The NANA region encompasses 38,000 square miles in Northwest Alaska. Within this area, land is owned by two Alaska Native Corporations, state and federal government entities, businesses and individuals.
The ownership, or status, of land is dependent on laws such as the Alaska Native Claims Settlement Act (ANCSA), the Alaska National Interest Lands Conservation Act (ANILCA), the Alaska Native Allotment Act and the Alaska Statehood Act. There are some special terms that will help you better understand land status and land ownership in the region.
The glossary below provides information about some of the types of land and land ownership within the NANA region.
DEVELOPED VILLAGE LANDS
These include private lands owned by individuals, town sites (a legal subdivision of land for the development of a town or community) and municipal lands where communities are situated.
NANA is entitled, or holds the rights to, 2.28 million acres of surface and subsurface estate which includes its original entitlement and the entitlements of the 10 merged village corporations. This entitlement was determined using a population-based formula, under ANCSA.
FEDERAL CONSERVATION SYSTEM UNITS
The Alaska National Interest Lands Conservation Act (ANILCA) established, or expanded national parks, preserves, wildlife refuges and forests in the state. The ANILCA compromise challenges federal land managers to balance the national interest in Alaska’s scenic and wildlife resources with recognition of Alaska’s fledgling economy and infrastructure, and its distinctive rural way of life. Several are at least partially within the borders of the NANA region. These are: Noatak National Preserve and Wilderness, Kobuk Valley National Park. Selawik National Wildlife Refuge, Bering Land Bridge National Preserve, Cape Krusenstern National Monument, Gates of the Arctic National Preserve and Koyukuk National Wildlife Refuge.
FEDERAL PUBLIC LAND
The Bureau of Land Management (BLM) manages federal public land on behalf of the United States. In Alaska, one of the BLM’s main jobs is conveying federal land to Alaska Native Corporations, the State of Alaska and individuals.
FEE SIMPLE TITLE
Absolute title to land, free of any other claims against the title, which one can sell or pass to another by will or inheritance.
KIC SELECTED LAND
Lands selected by Kikiktagruk Iñupiat Corporation.
Land to which KIC has received fee simple title.
Lands owned by a town, city or its local government.
NANA SELECTED LAND
Lands selected by NANA after the passage of ANCSA. The region selected the maximum allowable number of acres, which is more than NANA’s entitlement. The selection process allowed NANA to make informed decisions about which lands to choose. When we reach the entitlement cap, the remaining selections will be retained by the federal government (BLM) or go to the State of Alaska if they have top filings on them.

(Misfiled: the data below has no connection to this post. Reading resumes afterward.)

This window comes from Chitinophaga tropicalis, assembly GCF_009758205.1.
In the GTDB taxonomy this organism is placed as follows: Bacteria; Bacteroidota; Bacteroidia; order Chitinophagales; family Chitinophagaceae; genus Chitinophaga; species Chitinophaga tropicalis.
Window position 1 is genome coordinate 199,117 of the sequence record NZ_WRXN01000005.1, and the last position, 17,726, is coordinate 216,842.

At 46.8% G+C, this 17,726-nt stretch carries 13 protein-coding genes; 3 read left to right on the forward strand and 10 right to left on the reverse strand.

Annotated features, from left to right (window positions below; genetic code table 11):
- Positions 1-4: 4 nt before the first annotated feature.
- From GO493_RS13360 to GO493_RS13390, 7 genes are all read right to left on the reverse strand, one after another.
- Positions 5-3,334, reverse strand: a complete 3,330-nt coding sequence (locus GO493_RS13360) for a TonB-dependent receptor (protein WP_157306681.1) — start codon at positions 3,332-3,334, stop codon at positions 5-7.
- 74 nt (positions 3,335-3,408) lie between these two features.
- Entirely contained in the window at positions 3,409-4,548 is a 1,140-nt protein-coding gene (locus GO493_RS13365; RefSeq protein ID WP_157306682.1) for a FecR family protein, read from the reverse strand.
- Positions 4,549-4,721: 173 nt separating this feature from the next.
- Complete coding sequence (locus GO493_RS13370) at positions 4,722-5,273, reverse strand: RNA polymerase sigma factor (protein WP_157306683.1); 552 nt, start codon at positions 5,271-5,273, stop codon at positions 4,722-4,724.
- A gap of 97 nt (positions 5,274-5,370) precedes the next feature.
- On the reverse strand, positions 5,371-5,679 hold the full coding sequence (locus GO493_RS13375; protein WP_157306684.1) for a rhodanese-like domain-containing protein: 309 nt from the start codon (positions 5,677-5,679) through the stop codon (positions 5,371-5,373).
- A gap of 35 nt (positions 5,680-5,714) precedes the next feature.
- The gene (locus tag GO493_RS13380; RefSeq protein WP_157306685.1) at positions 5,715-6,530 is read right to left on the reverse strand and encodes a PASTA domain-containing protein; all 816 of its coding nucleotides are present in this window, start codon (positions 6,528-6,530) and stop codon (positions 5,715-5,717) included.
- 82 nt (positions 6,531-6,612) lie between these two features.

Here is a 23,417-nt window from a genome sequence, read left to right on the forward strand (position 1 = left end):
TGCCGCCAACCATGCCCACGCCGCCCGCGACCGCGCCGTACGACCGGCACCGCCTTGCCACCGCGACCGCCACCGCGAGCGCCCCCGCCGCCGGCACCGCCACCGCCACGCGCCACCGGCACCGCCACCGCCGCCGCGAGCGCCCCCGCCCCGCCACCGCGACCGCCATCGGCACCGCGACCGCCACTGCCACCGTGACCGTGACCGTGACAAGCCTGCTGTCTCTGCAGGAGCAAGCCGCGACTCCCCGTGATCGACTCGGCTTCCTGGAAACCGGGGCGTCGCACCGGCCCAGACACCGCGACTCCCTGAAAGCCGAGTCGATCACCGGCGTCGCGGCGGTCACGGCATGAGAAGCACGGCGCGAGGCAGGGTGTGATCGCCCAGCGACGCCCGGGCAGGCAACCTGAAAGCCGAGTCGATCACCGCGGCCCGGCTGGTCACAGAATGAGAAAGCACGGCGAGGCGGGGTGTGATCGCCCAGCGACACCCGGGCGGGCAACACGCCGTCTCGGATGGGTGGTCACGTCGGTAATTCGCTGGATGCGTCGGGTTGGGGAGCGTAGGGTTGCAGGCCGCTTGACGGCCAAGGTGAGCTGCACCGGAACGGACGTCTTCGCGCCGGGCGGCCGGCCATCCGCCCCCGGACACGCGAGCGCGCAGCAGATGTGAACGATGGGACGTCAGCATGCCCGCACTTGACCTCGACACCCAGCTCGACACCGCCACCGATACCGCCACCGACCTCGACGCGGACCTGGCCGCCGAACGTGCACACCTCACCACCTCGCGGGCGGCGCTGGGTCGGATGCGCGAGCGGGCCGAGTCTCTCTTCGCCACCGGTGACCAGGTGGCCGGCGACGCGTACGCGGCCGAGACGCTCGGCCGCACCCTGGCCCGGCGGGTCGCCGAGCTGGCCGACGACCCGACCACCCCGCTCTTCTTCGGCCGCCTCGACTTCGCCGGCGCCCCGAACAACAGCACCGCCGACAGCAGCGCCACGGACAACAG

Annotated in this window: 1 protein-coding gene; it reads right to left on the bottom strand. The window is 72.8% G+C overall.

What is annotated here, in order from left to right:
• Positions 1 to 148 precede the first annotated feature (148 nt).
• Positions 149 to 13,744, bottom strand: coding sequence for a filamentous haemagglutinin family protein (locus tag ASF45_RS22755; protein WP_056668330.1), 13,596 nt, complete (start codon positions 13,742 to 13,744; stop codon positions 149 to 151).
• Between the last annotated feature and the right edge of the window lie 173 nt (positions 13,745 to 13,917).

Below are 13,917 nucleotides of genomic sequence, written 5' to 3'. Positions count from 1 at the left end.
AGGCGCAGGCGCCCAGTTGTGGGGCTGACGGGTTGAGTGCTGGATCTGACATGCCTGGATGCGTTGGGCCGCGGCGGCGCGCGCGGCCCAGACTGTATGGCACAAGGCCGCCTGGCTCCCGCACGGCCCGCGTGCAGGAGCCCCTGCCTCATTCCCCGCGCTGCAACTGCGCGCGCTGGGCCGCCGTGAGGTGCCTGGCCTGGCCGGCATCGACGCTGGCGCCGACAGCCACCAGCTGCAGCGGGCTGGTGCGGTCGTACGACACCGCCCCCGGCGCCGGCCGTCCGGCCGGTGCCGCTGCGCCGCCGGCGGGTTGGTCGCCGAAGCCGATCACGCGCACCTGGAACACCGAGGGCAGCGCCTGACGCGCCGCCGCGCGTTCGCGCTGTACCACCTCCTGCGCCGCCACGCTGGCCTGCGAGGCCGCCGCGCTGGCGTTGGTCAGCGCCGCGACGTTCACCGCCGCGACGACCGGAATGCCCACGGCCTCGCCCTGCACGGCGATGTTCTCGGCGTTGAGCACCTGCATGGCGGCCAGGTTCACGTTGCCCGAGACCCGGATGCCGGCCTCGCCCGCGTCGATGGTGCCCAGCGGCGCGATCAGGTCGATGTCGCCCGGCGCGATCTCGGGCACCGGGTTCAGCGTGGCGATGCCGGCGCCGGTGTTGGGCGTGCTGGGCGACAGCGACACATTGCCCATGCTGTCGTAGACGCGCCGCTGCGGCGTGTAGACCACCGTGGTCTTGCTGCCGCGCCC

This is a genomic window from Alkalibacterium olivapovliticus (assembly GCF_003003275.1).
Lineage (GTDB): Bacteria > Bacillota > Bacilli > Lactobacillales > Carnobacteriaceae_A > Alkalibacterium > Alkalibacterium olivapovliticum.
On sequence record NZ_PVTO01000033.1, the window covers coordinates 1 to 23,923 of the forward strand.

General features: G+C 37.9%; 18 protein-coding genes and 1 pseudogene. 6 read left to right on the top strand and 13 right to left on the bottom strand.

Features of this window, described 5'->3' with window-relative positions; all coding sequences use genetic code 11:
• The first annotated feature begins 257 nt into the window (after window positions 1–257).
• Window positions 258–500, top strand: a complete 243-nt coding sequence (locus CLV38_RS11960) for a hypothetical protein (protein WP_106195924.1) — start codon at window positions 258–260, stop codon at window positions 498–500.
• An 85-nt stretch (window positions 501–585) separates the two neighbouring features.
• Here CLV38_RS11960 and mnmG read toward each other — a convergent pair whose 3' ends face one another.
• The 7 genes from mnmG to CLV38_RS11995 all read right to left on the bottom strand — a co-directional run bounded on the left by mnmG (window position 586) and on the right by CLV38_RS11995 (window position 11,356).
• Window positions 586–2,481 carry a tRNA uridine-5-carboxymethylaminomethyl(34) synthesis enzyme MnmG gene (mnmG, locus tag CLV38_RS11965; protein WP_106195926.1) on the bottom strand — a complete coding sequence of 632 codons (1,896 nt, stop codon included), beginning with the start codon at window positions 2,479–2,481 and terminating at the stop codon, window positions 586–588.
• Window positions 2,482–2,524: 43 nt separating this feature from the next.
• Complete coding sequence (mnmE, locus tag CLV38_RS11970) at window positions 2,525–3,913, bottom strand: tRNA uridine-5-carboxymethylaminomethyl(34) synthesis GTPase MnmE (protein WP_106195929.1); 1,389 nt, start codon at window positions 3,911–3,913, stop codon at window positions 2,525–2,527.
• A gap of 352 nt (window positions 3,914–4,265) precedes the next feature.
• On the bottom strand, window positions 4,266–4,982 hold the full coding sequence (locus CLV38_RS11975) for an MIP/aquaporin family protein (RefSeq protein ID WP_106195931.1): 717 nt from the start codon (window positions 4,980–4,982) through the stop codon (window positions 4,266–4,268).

Lands NANA has received fee simple title to.
Privately owned, but restricted, land that was granted under the Alaska Native Allotment Act of May 17, 1906. The Act was in place until the passage of ANCSA. Approximately 2,000 parcels of land were granted to adults and heads of household in Northwest Alaska. Maniilaq Association is the main Bureau of Indian Affairs (BIA) service provider in Northwest Alaska and handles all matters regarding Native allotments.
There are areas where land selection filings or titles overlap. For example, NANA and the State of Alaska have overlapping filings. Where these overlaps occur, the order of priority is: Village Corporation, Regional Corporation, State.
STATE SELECTED LAND
Land that the State of Alaska selected.
Land the State of Alaska holds title to.
Rights to the exterior or upper boundary of the land (except those restricted by the mineral owner’s rights) and water and other substances (except those defined as minerals) below it.
Rights to the water and other substances, like minerals, below the surface of land. These rights may be sold or transferred to another party like other land rights.
Lands set aside by the U.S. Department of the Interior for selection. It is a management tool in the real estate tool box used to implement resource management planning prescriptions or as a means to transfer administrative jurisdiction from one federal agency to another.